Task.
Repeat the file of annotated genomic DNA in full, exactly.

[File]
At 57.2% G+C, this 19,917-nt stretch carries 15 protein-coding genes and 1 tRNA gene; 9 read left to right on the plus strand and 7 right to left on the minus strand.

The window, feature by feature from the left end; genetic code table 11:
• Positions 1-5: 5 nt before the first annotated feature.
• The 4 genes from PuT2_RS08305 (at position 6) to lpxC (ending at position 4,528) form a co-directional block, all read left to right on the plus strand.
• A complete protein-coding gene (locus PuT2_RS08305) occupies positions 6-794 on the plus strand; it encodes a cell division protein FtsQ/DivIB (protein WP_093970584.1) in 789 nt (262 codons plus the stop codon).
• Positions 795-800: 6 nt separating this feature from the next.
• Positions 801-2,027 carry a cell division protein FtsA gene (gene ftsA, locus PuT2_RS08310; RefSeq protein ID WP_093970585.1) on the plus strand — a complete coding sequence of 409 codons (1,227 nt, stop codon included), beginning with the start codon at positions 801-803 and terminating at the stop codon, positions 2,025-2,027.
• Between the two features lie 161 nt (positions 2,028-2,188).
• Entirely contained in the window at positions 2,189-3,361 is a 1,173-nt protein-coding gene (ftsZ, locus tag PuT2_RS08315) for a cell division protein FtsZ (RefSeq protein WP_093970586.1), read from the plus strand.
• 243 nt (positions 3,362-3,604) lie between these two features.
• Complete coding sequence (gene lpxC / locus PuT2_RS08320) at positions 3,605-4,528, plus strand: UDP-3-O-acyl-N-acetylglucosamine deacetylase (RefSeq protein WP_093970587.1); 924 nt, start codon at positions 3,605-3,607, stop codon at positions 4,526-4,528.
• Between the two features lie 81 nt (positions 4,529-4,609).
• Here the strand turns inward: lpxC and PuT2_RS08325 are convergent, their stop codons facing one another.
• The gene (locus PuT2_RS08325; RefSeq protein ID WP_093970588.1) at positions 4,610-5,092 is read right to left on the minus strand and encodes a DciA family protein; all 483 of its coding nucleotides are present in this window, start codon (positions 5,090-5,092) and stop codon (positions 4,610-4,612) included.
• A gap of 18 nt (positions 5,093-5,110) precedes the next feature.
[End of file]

At 57.2% G+C, this 19,917-nt stretch carries 15 protein-coding genes and 1 tRNA gene; 9 read left to right on the plus strand and 7 right to left on the minus strand.

The window, feature by feature from the left end; genetic code table 11:
• Positions 1-5: 5 nt before the first annotated feature.
• The 4 genes from PuT2_RS08305 (at position 6) to lpxC (ending at position 4,528) form a co-directional block, all read left to right on the plus strand.
• A complete protein-coding gene (locus PuT2_RS08305) occupies positions 6-794 on the plus strand; it encodes a cell division protein FtsQ/DivIB (protein WP_093970584.1) in 789 nt (262 codons plus the stop codon).
• Positions 795-800: 6 nt separating this feature from the next.
• Positions 801-2,027 carry a cell division protein FtsA gene (gene ftsA, locus PuT2_RS08310; RefSeq protein ID WP_093970585.1) on the plus strand — a complete coding sequence of 409 codons (1,227 nt, stop codon included), beginning with the start codon at positions 801-803 and terminating at the stop codon, positions 2,025-2,027.
• Between the two features lie 161 nt (positions 2,028-2,188).
• Entirely contained in the window at positions 2,189-3,361 is a 1,173-nt protein-coding gene (ftsZ, locus tag PuT2_RS08315) for a cell division protein FtsZ (RefSeq protein WP_093970586.1), read from the plus strand.
• 243 nt (positions 3,362-3,604) lie between these two features.
• Complete coding sequence (gene lpxC / locus PuT2_RS08320) at positions 3,605-4,528, plus strand: UDP-3-O-acyl-N-acetylglucosamine deacetylase (RefSeq protein WP_093970587.1); 924 nt, start codon at positions 3,605-3,607, stop codon at positions 4,526-4,528.
• Between the two features lie 81 nt (positions 4,529-4,609).
• Here the strand turns inward: lpxC and PuT2_RS08325 are convergent, their stop codons facing one another.
• The gene (locus PuT2_RS08325; RefSeq protein ID WP_093970588.1) at positions 4,610-5,092 is read right to left on the minus strand and encodes a DciA family protein; all 483 of its coding nucleotides are present in this window, start codon (positions 5,090-5,092) and stop codon (positions 4,610-4,612) included.
• A gap of 18 nt (positions 5,093-5,110) precedes the next feature.